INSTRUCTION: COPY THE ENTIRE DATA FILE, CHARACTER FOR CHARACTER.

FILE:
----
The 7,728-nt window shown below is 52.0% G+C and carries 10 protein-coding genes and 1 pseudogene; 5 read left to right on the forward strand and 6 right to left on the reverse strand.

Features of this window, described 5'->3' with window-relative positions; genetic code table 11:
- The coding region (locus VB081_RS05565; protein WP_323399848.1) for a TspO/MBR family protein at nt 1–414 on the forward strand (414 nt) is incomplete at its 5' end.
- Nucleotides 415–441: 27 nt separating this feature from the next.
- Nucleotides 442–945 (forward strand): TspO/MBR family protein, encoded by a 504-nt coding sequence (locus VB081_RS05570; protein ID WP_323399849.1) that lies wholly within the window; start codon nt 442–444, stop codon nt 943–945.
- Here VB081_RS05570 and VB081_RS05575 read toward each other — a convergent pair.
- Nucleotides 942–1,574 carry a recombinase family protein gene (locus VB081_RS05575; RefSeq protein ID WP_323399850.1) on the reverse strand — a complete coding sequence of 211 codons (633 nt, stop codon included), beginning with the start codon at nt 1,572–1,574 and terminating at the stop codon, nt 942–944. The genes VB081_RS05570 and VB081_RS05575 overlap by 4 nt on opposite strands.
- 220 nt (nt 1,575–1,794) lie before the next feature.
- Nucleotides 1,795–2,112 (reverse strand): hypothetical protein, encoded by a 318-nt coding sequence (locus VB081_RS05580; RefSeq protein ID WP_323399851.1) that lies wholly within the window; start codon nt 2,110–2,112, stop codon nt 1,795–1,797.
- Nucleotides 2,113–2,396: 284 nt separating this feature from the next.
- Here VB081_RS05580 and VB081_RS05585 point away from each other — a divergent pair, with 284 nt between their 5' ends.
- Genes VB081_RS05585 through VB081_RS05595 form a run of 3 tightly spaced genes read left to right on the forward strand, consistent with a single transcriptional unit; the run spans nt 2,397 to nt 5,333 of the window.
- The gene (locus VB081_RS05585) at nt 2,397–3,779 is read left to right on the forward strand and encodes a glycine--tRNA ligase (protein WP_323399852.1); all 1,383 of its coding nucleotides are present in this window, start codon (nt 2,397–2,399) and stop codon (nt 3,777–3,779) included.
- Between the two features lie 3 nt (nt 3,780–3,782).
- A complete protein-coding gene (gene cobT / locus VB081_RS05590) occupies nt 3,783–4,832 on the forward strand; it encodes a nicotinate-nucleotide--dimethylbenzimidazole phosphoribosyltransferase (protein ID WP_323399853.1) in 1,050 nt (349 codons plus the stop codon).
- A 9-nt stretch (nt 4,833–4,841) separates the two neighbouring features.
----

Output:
The 7,728-nt window shown below is 52.0% G+C and carries 10 protein-coding genes and 1 pseudogene; 5 read left to right on the forward strand and 6 right to left on the reverse strand.

Features of this window, described 5'->3' with window-relative positions; genetic code table 11:
- The coding region (locus VB081_RS05565; protein WP_323399848.1) for a TspO/MBR family protein at nt 1–414 on the forward strand (414 nt) is incomplete at its 5' end.
- Nucleotides 415–441: 27 nt separating this feature from the next.
- Nucleotides 442–945 (forward strand): TspO/MBR family protein, encoded by a 504-nt coding sequence (locus VB081_RS05570; protein ID WP_323399849.1) that lies wholly within the window; start codon nt 442–444, stop codon nt 943–945.
- Here VB081_RS05570 and VB081_RS05575 read toward each other — a convergent pair.
- Nucleotides 942–1,574 carry a recombinase family protein gene (locus VB081_RS05575; RefSeq protein ID WP_323399850.1) on the reverse strand — a complete coding sequence of 211 codons (633 nt, stop codon included), beginning with the start codon at nt 1,572–1,574 and terminating at the stop codon, nt 942–944. The genes VB081_RS05570 and VB081_RS05575 overlap by 4 nt on opposite strands.
- 220 nt (nt 1,575–1,794) lie before the next feature.
- Nucleotides 1,795–2,112 (reverse strand): hypothetical protein, encoded by a 318-nt coding sequence (locus VB081_RS05580; RefSeq protein ID WP_323399851.1) that lies wholly within the window; start codon nt 2,110–2,112, stop codon nt 1,795–1,797.
- Nucleotides 2,113–2,396: 284 nt separating this feature from the next.
- Here VB081_RS05580 and VB081_RS05585 point away from each other — a divergent pair, with 284 nt between their 5' ends.
- Genes VB081_RS05585 through VB081_RS05595 form a run of 3 tightly spaced genes read left to right on the forward strand, consistent with a single transcriptional unit; the run spans nt 2,397 to nt 5,333 of the window.
- The gene (locus VB081_RS05585) at nt 2,397–3,779 is read left to right on the forward strand and encodes a glycine--tRNA ligase (protein WP_323399852.1); all 1,383 of its coding nucleotides are present in this window, start codon (nt 2,397–2,399) and stop codon (nt 3,777–3,779) included.
- Between the two features lie 3 nt (nt 3,780–3,782).
- A complete protein-coding gene (gene cobT / locus VB081_RS05590) occupies nt 3,783–4,832 on the forward strand; it encodes a nicotinate-nucleotide--dimethylbenzimidazole phosphoribosyltransferase (protein ID WP_323399853.1) in 1,050 nt (349 codons plus the stop codon).
- A 9-nt stretch (nt 4,833–4,841) separates the two neighbouring features.